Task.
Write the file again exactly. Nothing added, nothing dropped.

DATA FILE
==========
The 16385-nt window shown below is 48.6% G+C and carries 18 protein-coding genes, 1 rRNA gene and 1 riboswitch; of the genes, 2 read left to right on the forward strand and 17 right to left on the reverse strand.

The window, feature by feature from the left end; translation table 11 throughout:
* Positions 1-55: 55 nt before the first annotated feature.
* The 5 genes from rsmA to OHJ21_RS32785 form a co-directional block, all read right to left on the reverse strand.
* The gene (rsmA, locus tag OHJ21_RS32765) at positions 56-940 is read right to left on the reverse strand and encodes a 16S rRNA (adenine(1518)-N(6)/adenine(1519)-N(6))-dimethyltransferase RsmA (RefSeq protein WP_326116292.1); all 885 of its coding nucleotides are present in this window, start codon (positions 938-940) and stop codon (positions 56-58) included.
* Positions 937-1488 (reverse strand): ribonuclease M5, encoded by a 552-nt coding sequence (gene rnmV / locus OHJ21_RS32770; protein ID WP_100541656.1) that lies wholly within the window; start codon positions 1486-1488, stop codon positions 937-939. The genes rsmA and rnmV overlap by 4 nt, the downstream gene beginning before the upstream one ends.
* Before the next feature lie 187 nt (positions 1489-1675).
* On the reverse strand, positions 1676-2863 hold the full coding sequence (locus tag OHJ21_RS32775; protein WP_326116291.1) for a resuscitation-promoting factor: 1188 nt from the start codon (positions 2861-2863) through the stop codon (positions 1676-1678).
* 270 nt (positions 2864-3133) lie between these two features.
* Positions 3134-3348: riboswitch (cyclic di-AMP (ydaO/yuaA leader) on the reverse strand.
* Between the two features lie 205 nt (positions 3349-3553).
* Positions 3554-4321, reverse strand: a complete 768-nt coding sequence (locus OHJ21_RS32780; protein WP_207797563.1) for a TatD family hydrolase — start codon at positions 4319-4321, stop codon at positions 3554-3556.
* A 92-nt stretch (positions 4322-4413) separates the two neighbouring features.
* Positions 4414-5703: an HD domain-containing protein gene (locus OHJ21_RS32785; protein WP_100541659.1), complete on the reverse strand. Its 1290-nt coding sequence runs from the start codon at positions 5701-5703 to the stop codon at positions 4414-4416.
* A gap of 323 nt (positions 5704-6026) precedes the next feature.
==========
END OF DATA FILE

The 16385-nt window shown below is 48.6% G+C and carries 18 protein-coding genes, 1 rRNA gene and 1 riboswitch; of the genes, 2 read left to right on the forward strand and 17 right to left on the reverse strand.

The window, feature by feature from the left end; translation table 11 throughout:
* Positions 1-55: 55 nt before the first annotated feature.
* The 5 genes from rsmA to OHJ21_RS32785 form a co-directional block, all read right to left on the reverse strand.
* The gene (rsmA, locus tag OHJ21_RS32765) at positions 56-940 is read right to left on the reverse strand and encodes a 16S rRNA (adenine(1518)-N(6)/adenine(1519)-N(6))-dimethyltransferase RsmA (RefSeq protein WP_326116292.1); all 885 of its coding nucleotides are present in this window, start codon (positions 938-940) and stop codon (positions 56-58) included.
* Positions 937-1488 (reverse strand): ribonuclease M5, encoded by a 552-nt coding sequence (gene rnmV / locus OHJ21_RS32770; protein ID WP_100541656.1) that lies wholly within the window; start codon positions 1486-1488, stop codon positions 937-939. The genes rsmA and rnmV overlap by 4 nt, the downstream gene beginning before the upstream one ends.
* Before the next feature lie 187 nt (positions 1489-1675).
* On the reverse strand, positions 1676-2863 hold the full coding sequence (locus tag OHJ21_RS32775; protein WP_326116291.1) for a resuscitation-promoting factor: 1188 nt from the start codon (positions 2861-2863) through the stop codon (positions 1676-1678).
* 270 nt (positions 2864-3133) lie between these two features.
* Positions 3134-3348: riboswitch (cyclic di-AMP (ydaO/yuaA leader) on the reverse strand.
* Between the two features lie 205 nt (positions 3349-3553).
* Positions 3554-4321, reverse strand: a complete 768-nt coding sequence (locus OHJ21_RS32780; protein WP_207797563.1) for a TatD family hydrolase — start codon at positions 4319-4321, stop codon at positions 3554-3556.
* A 92-nt stretch (positions 4322-4413) separates the two neighbouring features.
* Positions 4414-5703: an HD domain-containing protein gene (locus OHJ21_RS32785; protein WP_100541659.1), complete on the reverse strand. Its 1290-nt coding sequence runs from the start codon at positions 5701-5703 to the stop codon at positions 4414-4416.
* A gap of 323 nt (positions 5704-6026) precedes the next feature.